Figure 1719

Diagram of pancreas, duodenum, and associated excretory ducts.

The main pancreatic duct (of Wirsung) traverses the length of the pancreas and enters the duodenum after joining with the common bile duct. An accessory pancreatic duct (of Santorini) is commonly present, as shown, and empties into the duodenum at a separate minor duodenal papilla. The site of entry of the common bile duct and main pancreatic duct into the duodenum is typically marked by a major duodenal papilla visible on the inner surface of the duodenum.

denum at the hepatopancreatic ampulla (of Vater) through which the common bile duct from the liver and gallbladder also enters the duodenum. The bepatopancreatic sphincter (of Oddi) surrounds the ampulla and not only regulates the flow of bile and pancreatic juice into the duodenum but also prevents reflux of intestinal contents into the pancreatic duct. In some individuals, an accessory pancreatic duct (of Santorini) is present, a vestige of the pancreas's origin from two embryonic endodermal primor-dia that evaginate from the foregut.

A thin layer of loose connective tissue forms a capsule around the gland. From this capsule, septa extend into the gland, dividing it into ill-defined lobules. Within the lobules, a stroma of loose connective tissue surrounds the parenchymal units. Between the lobules, larger amounts of connective tissue surround the larger ducts, blood vessels, and nerves. Moreover, in the connective tissue surrounding the pancreatic duct, there are small mucous glands that empty into the duct.

The pancreas is an exocrine and endocrine gland

Unlike the liver, in which the exocrine and secretory (endocrine) functions reside in the same cell, the dual functions of the pancreas are relegated to two structurally distinct components.

• The exocrine component synthesizes and secretes enzymes into the duodenum that are essential for digestion in the intestine.

• The endocrine component synthesizes and secretes the hormones insulin and glucagon into the blood. These hormones regulate glucose, lipid, and protein metabolism in the body.

The exocrine pancreas is found throughout the organ; within the exocrine pancreas, distinct cell masses called islets of Langerhans are dispersed and constitute the endocrine pancreas.

Exocrine Pancreas

The exocrine pancreas is a serous gland

The exocrine pancreas closely resembles the parotid gland, with which it can be confused. The secretory units are acinar or tubuloacinar in shape and are formed by a simple epithelium of pyramidal serous cells (Fig. 17.20a). The cells have a narrow free (luminal) surface and a broad basal surface. Periacinar connective tissue is minimal.

The serous secretory cells of the acinus produce the digestive enzyme precursors secreted by the pancreas. Pancreatic acini are unique among glandular acini; the initial duct that leads from the acinus, the intercalated duct, actually begins within the acinus (Fig. 17.20b). The duct cells located inside the acinus are referred to as centroacinar cells.

The acinar cells are characterized by distinct basophilia in the basal cytoplasm and by acidophilic zymogen granules in the apical cytoplasm (see Fig. 17.20a). Zymogen granules are most numerous in the pancreas of fasting individuals. The squamous centroacinar cells lack both er-gastoplasm and secretory granules; thus, they stain very lightly with eosin. This weak staining helps identify them in routine histologic sections.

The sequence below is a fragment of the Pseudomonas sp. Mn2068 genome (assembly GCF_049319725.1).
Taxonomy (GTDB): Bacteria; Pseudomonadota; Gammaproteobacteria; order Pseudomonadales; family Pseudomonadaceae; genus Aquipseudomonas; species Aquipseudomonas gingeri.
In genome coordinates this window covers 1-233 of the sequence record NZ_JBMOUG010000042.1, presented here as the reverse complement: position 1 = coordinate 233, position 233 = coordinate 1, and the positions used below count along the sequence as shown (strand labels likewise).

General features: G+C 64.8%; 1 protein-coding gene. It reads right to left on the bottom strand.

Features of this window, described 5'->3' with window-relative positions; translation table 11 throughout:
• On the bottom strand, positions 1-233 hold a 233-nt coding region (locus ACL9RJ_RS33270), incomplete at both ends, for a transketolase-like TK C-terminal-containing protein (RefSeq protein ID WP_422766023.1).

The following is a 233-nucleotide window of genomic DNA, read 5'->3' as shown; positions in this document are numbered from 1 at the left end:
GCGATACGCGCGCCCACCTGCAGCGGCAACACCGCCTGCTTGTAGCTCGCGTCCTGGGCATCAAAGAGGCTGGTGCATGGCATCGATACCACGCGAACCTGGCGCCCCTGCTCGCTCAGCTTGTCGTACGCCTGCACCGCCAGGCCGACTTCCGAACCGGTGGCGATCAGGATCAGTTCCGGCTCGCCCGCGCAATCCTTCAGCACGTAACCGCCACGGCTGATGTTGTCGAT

Zymogen granules contain a variety of digestive enzymes in an inactive form

Pancreatic enzymes can digest most food substances. The inactive enzymes, or proenzymes, contained in pancreatic zymogen granules are listed below along with the specific substances they digest when activated.

• Proteolytic endopeptidases (trypsinogen, chymotrypsin-ogen) and proteolytic exopeptidases (procarboxypeptidase, proaminopeptidase) digest proteins by cleaving their internal peptide bonds (endopeptidases) or by cleaving amino acids from the carboxyl or amino end of the peptide.

• Amylolytic enzymes (a-amylase) digest carbohydrates by cleaving the glycosidic linkages of glucose polymers

• Lipases digest lipids by cleaving ester bonds of triglycerides, producing free fatty acids.

• Nucleolytic enzymes (deoxyribonuclease and ribonu-clease) digest nucleic acids, producing mononucleotides.

The pancreatic digestive enzymes are activated only after they reach the lumen of the small intestine. Initially, the proteolytic activity of enzymes (enterokinases) in the glyco-calyx of the microvilli of the intestinal absorptive cells converts trypsinogen to trypsin, a potent proteolytic enzyme. Trypsin then catalyzes the conversion of the other inactive enzymes as well as the digestion of proteins in the chyme.

The cytoplasmic basophilia of the pancreatic acinar cells when observed with the TEM appears as an extensive array of rER and free ribosomes. The presence of these numerous organelles correlates with the high level of protein synthetic activity of the acinar cells (Fig. 17.21). A well-developed Golgi apparatus is present in the apical cytoplasm and is involved in concentration and packaging of the secretory products. Mitochondria are small and, although found throughout the cell, are concentrated among the rER cisternae. Acinar cells are joined to one another by junctional complexes at their apical poles, thus forming an isolated lumen into which small microvilli extend from the apical surfaces of the acinar cells and into which the zymogen granules are released by exocytosis.

Duct System of the Exocrine Pancreas

The centroacinar cells (see Fig. 17.20a) are the beginning of the duct system of the exocrine pancreas. They have a

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